You know how you can be trying to think of something specific and you just can’t seem to recall the very thing your brain is searching for? Maybe where you left your keys, what your great grandma’s middle name was, the name of your best friend in 5th grade, etc. . . I recently heard someone say that you can ask anyone what their absolute favorite book is and they will struggle to simply recall their top five or that you can ask someone what their favorite movie is and, for just a second, they forget every movie they’ve ever seen until their brain catches up.
Suddenly the thing you have been trying to think of hits you like the colloquial freight train and you wonder how you could have forgotten it to begin with.
I feel like – more often than not – this is how God finds us.
Not that God has lost us, but that, for a moment, we have forgotten him. In dark times, our brain struggles to remember Him and who He is and what He has done in our lives. We sink deeply into the drowning waters of our own fears, panic, and stress until life threatens to swallow us completely. And then suddenly, it hits us. He comes to us when we least expect it and we remember that we were once centered. We once felt calm and whole and protected.
2013 sucked because I forgot.
Sometime before Christmas when I should have been enjoying the most wonderful time of the year, I was instead feeling like the shattered and barely pieced together version of myself that I had slowly become (as explained in my last post). I wasn’t looking for ways to feel better because feeling better required energy I just didn’t have. I felt exhausted and spent. I felt lost. . . . . . . then came the freight train.
On December 15th, we went to a Sunday evening service at church and I sat near the back with my warm cup of coffee.
I don’t honestly remember much of the message that night.
I don’t remember all the songs we sang.
I just remember one thing Pastor Fred said.
I just remember one song in particular that we sang that night.
Pastor Fred was talking about God being our Immanuel.
Immanuel means “God is with us.”
Pastor Fred said that when the prophet Isaiah spoke of Jesus’ coming (Isaiah 7:14) the people of Judah were under the rule of King Ahaz. Brief history: almost immediately upon becoming king, Ahaz joined forces with the Assyrians in order to protect himself and his new kingdom. The Assyrians had a reputation for being barbaric, violent, and ruthless. It was a very dark time for the Israelites and this alliance with the Assyrians left them incredibly vulnerable, afraid, and oppressed.
And then Pastor Fred said, “When Isaiah says, ‘Therefore the Lord Himself will give you a sign. Behold, the virgin shall conceive and bear a son, and shall call his name Immanuel.’ he is saying to Israel in one of their darkest times that God is their hope. He is reminding them that God sees them. He hears them. He is their hope and He is sending the Prince of Peace.”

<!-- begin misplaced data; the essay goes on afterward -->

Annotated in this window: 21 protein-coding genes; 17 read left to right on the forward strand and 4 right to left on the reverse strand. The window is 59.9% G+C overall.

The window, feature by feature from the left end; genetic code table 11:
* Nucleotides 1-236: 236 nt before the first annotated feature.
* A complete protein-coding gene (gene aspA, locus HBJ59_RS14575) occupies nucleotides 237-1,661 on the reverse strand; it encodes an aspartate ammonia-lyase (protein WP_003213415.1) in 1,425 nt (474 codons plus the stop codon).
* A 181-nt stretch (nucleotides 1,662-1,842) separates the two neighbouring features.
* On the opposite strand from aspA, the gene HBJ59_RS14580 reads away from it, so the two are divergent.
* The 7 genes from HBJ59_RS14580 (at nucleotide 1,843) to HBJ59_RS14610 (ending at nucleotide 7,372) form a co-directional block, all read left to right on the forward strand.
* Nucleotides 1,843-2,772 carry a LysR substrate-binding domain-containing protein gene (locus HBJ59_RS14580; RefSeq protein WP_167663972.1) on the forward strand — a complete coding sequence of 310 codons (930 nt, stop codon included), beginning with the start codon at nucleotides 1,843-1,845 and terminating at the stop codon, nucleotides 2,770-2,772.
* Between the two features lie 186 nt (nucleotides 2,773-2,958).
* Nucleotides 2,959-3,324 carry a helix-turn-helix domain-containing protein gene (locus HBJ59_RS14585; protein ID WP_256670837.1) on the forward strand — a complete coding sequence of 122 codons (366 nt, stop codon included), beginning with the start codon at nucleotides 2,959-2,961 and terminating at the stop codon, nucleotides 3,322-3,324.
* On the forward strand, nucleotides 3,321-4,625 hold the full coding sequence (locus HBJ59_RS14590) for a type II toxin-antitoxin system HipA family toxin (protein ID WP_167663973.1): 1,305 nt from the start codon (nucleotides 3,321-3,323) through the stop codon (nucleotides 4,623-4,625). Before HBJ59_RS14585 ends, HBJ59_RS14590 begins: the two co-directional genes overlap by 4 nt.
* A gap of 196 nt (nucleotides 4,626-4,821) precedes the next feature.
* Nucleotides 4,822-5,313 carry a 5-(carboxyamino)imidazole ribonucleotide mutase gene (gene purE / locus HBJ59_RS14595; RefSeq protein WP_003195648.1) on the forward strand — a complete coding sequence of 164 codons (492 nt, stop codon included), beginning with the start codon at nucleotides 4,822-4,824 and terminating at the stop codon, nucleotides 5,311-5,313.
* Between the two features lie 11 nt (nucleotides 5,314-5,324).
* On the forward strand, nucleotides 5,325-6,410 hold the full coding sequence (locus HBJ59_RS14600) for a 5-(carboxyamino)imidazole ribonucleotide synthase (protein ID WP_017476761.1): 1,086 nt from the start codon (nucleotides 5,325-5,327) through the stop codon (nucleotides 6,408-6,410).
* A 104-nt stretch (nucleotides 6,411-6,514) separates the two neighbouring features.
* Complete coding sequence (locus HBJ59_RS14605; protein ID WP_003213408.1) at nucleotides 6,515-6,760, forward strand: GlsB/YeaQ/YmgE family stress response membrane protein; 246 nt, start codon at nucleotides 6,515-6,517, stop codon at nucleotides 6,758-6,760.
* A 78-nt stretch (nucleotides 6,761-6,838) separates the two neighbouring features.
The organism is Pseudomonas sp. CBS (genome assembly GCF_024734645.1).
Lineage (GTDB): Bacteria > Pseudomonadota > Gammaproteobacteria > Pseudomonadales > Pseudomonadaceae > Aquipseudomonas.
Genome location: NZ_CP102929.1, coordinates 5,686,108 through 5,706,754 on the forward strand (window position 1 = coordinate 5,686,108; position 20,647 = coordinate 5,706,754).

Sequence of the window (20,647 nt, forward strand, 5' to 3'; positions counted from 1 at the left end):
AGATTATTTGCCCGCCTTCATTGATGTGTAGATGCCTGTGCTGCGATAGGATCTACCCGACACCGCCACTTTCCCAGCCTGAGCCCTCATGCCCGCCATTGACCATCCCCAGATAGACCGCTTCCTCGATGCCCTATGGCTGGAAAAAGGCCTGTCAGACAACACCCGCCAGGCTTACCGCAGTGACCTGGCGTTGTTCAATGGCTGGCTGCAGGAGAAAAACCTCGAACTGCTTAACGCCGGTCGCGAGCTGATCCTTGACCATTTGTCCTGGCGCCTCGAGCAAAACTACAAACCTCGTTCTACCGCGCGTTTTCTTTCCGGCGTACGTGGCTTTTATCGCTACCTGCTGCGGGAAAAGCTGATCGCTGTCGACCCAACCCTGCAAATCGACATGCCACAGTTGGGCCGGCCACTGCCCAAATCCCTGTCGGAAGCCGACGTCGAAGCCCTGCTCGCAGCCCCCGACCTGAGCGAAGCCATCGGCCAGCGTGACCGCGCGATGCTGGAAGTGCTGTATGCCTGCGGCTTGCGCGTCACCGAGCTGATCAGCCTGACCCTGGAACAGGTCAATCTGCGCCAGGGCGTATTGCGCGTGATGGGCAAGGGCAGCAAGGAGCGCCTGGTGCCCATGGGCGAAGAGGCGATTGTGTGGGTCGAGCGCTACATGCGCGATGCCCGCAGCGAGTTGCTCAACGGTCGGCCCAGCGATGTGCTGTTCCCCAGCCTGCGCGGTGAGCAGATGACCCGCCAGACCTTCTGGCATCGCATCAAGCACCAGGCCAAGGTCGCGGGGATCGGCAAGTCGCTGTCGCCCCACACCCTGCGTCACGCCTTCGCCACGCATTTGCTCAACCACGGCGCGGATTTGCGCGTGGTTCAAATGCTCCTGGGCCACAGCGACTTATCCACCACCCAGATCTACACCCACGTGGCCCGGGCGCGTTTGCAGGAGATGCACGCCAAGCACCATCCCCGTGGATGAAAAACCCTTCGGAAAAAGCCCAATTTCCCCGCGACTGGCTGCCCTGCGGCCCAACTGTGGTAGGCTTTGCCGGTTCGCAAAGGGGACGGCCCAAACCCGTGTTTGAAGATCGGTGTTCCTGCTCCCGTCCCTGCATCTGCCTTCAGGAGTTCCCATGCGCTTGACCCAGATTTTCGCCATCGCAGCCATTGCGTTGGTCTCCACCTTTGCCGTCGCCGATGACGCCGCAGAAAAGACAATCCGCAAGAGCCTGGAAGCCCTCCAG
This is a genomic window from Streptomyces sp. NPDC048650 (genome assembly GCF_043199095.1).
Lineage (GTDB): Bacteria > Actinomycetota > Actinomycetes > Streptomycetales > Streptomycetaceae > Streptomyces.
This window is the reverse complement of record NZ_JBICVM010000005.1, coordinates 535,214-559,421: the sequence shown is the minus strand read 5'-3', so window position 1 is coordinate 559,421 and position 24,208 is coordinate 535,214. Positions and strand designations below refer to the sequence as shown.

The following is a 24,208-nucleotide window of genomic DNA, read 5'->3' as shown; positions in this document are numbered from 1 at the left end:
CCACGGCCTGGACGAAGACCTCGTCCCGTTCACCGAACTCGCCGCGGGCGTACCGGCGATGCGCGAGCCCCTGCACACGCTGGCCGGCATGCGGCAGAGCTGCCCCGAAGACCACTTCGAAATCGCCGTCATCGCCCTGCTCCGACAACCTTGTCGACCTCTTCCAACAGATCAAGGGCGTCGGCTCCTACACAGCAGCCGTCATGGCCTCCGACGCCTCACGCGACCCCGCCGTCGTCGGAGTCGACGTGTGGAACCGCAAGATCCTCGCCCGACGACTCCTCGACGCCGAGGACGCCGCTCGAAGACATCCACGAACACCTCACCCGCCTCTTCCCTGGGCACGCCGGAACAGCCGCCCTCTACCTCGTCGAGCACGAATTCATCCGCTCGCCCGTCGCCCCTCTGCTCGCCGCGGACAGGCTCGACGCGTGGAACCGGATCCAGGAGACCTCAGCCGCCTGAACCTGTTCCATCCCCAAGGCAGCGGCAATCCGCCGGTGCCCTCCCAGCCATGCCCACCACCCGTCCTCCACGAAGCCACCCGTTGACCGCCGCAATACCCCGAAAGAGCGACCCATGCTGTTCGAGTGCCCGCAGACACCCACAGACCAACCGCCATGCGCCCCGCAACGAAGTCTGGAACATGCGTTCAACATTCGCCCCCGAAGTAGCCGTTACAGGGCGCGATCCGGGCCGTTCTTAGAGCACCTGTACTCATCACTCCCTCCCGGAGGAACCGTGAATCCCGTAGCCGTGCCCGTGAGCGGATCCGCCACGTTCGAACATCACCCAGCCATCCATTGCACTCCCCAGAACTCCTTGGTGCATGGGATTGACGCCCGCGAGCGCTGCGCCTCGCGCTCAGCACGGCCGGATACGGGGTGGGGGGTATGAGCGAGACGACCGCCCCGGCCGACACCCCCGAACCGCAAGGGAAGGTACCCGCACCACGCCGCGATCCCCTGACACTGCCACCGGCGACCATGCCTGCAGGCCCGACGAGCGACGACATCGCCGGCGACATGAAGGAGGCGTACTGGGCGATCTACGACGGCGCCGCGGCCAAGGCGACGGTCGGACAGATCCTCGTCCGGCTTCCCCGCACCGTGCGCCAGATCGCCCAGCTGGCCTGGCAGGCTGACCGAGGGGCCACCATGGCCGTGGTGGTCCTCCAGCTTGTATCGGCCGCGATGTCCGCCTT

That is when it hit me.
In Israel’s despair when they felt like shattered versions of themselves, God was going to work a miracle. He was going to do the impossible to bring them hope and to remind them that He was and is with them. When Pastor Fred said that, I couldn’t stop the tears that spilled from my eyes without warning.
God. With. Us.
Shortly after this, the sermon wrapped up and we stood to sing the closing song.
Because it was December 15th and nearly Christmas, we sang what has always been one of my favorite songs: “O Come, O Come, Emmanuel”
The smooth melody of the music began and I felt my heart finding resolution as Pastor Fred’s words of God’s promise echoed in my heart with the powerful words of this song.
Have you ever really listened to the words of this well known Christmas carol?
Have you ever understood them in the context of what Israel was feeling?
They had no hope. They were lost. They were broken. They felt abandoned and didn’t understand why God was allowing something like to happen to them. Much of what I have been feeling the past year.
If you take the lyrics out of their poetic stanzas, you can more clearly see how desperate they must have felt:
O Come, O Come, Emmanuel and ransom captive Israel
That mourns in lonely exile here until the Son of God appear
Rejoice! Rejoice! Emmanuel shall come to thee, O Israel
God gave a promise to ransom them – to pay the price to free them from their captivity and bring them out of exile. The Son of God would be their salvation and He would wipe away every tear. He would be coming. They didn’t know when. They didn’t have an exact date or all the answers, but they knew eventually He would come and that alone was reason to rejoice.
He was their hope.